Quelimane (pronounced ‘Kelimani’) is one of Africa’s few good river ports. It lies on the Rio dos Bons Sinais (River of Good Omens), a name given to the mangrove-lined estuary by Vasco da Gama when he anchored there in 1498 on a mission to find a sea route to India. A padrão (stone pillar), erected at the river mouth to commemorate this landing, was claimed by the sea over 50 years ago. The river could also have been named Rio dos Sepulturas (River of Graves) as the first two Europeans to die in southern Africa were buried here, having succumbed to the combined ravages of scurvy and malaria. Today over 200,000 people live in Quelimane, capital of Zambézia province, making it Mozambique’s fourth-largest town. Tea estates, coconut and cashew farms on the coastal flats are the main providers of rural employment, while city dwellers manage to exist by trading, manufacturing and working in ventures that have survived decades of isolation. Most people live in the lively, colourful bairros that stretch for some distance out into the coconut plantations.
Main tribal groups are the Lómwè, Chuabo, Marende and Sena. Similar to the Tsonga and Shangaan of southern Mozambique (refugees from King Shaka’s reign of terror nearly two centuries ago), the Chuabo people clustered deep in the fever-ridden mangrove swamps around Quelimane for protection against the Mwenu Mutapa.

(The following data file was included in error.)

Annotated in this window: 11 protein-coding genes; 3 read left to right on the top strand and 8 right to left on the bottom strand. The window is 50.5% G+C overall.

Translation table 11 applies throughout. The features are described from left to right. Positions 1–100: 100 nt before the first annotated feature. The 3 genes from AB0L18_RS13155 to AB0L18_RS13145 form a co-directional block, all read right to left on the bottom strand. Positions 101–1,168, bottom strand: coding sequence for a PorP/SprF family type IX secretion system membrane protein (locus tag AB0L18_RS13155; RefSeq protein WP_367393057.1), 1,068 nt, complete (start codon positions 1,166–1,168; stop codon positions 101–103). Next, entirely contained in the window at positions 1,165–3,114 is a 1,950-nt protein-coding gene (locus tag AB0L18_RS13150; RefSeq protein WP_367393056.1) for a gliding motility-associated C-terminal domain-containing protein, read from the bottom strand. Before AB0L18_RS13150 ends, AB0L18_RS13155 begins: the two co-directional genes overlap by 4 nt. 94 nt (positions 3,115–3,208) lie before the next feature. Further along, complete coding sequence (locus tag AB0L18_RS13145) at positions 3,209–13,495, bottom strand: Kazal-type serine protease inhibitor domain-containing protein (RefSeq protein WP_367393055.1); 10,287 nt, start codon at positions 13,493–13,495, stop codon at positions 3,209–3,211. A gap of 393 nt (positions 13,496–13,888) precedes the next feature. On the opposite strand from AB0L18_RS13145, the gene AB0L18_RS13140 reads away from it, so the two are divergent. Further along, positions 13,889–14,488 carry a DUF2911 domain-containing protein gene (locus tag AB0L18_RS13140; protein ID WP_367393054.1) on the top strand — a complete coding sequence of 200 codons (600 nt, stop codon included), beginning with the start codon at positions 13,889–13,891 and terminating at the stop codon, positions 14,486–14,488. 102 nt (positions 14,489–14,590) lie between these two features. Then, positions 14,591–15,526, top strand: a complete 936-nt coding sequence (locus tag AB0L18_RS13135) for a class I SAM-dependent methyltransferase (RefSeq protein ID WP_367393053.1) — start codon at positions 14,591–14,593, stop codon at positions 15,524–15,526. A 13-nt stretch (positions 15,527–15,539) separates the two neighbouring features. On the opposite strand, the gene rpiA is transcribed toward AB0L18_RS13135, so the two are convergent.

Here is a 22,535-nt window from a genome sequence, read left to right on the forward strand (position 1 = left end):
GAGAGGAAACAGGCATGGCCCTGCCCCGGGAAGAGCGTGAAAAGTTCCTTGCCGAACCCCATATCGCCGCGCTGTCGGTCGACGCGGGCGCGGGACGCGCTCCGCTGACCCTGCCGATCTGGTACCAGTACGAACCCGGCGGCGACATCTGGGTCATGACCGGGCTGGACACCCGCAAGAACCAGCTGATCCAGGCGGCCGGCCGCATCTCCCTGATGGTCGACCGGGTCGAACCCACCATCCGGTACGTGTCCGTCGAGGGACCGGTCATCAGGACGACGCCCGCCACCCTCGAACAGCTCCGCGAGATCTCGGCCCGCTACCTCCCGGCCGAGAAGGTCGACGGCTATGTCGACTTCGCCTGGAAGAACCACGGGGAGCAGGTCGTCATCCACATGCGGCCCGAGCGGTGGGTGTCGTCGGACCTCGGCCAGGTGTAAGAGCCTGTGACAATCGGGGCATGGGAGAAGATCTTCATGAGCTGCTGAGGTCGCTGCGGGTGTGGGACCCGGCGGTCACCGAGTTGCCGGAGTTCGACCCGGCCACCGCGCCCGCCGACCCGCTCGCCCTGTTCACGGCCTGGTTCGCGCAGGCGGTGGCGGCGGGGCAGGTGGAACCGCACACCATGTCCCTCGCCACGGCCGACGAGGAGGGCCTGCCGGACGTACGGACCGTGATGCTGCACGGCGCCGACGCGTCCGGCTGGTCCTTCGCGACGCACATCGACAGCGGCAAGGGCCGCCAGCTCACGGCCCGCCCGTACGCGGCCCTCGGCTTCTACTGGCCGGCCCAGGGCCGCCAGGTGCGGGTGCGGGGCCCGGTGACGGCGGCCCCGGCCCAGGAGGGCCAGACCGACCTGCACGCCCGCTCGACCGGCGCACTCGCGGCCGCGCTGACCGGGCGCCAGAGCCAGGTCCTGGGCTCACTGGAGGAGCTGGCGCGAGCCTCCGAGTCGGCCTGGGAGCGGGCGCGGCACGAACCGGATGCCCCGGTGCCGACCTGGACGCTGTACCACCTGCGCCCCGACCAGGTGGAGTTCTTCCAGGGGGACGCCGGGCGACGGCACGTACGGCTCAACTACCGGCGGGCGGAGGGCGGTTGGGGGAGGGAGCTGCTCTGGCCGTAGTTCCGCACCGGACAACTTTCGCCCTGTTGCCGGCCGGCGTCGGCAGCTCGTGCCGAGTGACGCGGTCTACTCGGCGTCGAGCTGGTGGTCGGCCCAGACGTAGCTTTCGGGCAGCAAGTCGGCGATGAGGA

Quelimane is the terminus of the 96km (60-mile) railway from Mocuba, which is not in operation at present. From the station, a narrow-gauge line runs to the two concrete-and-steel jetties (caias) where steam engines once shunted goods to and from the harbour. Here the Rio dos Bons Sinais is 1.6km (1 mile) wide, and its nine-knot current, treacherous shifting sandbanks and 3.5m (11ft) tidal range make Quelimane harbour difficult to navigate. A century and a half ago, the Royal Navy brigantine Dart, sent to pick up David Livingstone, sank on the sandbar lying across the river mouth, resulting in the loss of eight crew members. Today the river is constantly dredged to provide passage for the coasters seeking cargoes of copra, fish and rice. A new berth for fishing trawlers, as well as refrigeration facilities, have recently been completed 2km (11?4 miles) from Quelimane.
At the end of a tarmac road north from Quelimane, which runs through an endless forest of coconut trees, you will discover Zalala beach and enormous succulent prawns. Dragged in by the local fishermen, barracuda (Sphyraene barracuda), squid or bluefin kingfish (Caranx melampygus) may also appear in the nets. Praia de Zalala lies wide and flat and, because it is so isolated, resembles a lost runway for some forgotten aircraft. The beach is long and hard-packed enough to have been considered for one of Sir Malcolm Campbell’s attempts at breaking the world land speed record. Should you own a land yacht, bring it to Zalala and sail off into the sunset.
Zalala town consists of a small group of holiday houses and a basic restaurant with a bar and dance floor, and is flanked by little fishing villages.